What does your learning environment look like?
Some thoughts from Dr. Richard Elmore, compiled by ed tech expert Scott McLeod on BigThink.com:
With rare exceptions, schools currently treat the
as if it never happened," says Elmore. "Computers, more often than not, still sit in
dedicated rooms, accessible only with adult supervision. Laptops, when
they are used at all in classrooms, are frequently employed as
electronic worksheets, digital typewriters, and presentation
producers, rather than as extensions of students’ access to knowledge.
When students do use technology to extend the reach of their learning,
they typically do so by visiting predigested information sources and
cutting and pasting information into predetermined,
teacher-driven formats. “Social networking” among students is treated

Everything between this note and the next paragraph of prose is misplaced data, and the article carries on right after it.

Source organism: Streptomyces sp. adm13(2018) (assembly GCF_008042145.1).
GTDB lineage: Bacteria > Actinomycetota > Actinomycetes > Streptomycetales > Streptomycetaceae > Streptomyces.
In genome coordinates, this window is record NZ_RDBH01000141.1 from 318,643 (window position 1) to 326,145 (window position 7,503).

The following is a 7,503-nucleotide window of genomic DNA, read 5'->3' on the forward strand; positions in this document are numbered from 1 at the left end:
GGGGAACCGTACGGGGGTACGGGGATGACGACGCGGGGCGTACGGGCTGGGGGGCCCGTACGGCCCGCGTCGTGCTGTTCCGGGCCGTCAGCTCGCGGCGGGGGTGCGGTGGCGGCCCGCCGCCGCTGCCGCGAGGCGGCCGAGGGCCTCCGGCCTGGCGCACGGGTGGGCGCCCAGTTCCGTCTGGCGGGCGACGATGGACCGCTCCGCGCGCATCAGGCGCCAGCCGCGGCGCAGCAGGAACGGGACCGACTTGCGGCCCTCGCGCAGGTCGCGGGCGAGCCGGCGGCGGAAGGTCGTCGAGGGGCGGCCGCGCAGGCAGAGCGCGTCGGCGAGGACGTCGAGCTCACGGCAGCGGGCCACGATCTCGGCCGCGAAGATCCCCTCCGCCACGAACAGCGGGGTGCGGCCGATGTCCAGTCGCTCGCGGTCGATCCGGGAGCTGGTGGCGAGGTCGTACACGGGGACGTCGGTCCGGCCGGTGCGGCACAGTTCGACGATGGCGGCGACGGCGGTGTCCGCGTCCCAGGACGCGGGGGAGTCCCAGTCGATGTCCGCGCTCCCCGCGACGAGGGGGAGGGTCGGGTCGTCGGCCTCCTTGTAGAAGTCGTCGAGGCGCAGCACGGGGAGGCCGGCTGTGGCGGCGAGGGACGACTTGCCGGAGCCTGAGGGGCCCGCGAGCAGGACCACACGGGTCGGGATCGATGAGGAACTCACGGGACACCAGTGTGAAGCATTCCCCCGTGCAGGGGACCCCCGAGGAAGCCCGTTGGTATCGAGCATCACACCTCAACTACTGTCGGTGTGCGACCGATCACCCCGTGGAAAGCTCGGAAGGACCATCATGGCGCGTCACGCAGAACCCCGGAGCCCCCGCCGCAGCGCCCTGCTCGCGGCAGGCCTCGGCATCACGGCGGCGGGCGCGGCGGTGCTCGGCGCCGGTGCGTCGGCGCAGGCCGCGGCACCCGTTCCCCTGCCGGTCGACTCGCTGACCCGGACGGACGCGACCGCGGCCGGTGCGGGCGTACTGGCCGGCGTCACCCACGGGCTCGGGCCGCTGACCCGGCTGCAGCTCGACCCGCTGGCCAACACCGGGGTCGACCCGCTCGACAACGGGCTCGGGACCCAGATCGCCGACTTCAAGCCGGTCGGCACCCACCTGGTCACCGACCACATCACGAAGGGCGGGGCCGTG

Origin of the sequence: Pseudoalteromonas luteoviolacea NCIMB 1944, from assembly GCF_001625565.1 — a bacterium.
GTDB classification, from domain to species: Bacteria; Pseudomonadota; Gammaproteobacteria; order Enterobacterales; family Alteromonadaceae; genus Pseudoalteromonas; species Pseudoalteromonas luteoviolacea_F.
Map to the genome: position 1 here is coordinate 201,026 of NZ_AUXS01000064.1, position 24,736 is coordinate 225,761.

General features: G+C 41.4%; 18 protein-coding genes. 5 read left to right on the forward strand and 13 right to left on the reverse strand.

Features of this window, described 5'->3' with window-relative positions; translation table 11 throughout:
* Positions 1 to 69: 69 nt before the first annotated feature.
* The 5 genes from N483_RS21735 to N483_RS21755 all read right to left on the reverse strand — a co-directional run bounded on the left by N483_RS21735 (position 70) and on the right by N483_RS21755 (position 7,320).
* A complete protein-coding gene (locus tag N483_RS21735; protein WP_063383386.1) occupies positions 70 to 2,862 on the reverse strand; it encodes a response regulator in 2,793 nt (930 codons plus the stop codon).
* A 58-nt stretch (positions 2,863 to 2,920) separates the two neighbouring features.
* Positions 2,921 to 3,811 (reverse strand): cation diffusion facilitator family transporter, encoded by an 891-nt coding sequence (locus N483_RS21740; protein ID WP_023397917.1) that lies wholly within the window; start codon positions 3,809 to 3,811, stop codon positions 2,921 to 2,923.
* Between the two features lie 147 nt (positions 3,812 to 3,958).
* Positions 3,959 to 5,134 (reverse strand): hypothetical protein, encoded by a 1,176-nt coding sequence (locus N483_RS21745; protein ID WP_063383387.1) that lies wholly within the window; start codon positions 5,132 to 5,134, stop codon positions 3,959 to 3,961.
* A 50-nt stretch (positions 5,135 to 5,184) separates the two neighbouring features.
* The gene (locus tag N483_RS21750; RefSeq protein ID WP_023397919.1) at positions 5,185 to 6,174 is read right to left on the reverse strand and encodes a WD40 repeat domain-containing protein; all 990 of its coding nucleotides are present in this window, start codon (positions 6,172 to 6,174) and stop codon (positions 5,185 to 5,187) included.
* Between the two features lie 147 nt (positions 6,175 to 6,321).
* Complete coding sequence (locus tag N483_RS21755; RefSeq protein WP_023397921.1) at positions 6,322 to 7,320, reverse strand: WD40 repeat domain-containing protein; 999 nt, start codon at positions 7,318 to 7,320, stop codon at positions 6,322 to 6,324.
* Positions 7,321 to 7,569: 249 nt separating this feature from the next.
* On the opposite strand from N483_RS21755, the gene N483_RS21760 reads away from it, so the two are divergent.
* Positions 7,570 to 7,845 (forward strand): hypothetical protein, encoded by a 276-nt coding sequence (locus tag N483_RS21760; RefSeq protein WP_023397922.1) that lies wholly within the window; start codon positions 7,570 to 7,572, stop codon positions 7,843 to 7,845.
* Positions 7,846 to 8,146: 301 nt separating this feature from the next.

as a subversive activity engaged in by kids who are up to no good, and
certainly not as a promising point of entry to anything that might be
When students step out the door of the institution called school today,
they step into a learning environment that is organized in ways
radically different from how it once was. It’s a world in which access
to knowledge is relatively easy and seamless; in which one is free to
follow a line of inquiry wherever it takes one, without the direction
and control of someone called a teacher; and, in which, with a little
practice, most people can quickly build a network of learners around
just about any body of knowledge and interests, unconstrained by the
limits of geography, institutions, and time zones. If you were a
healthy, self-actualizing young person, in which of these environments
would you choose to spend most of your time?
PD tips courtesy of Atomic Learning
How has your
learning environment changed because of the digital revolution? Reflect
on how this has affected your staff and students’
Dr. Elmore is the Gregory R. Anrig
Professor of Educational Leadership at Harvard University. Dr. McLeod
is an Associate Professor in the Educational Administration program at
Iowa State University.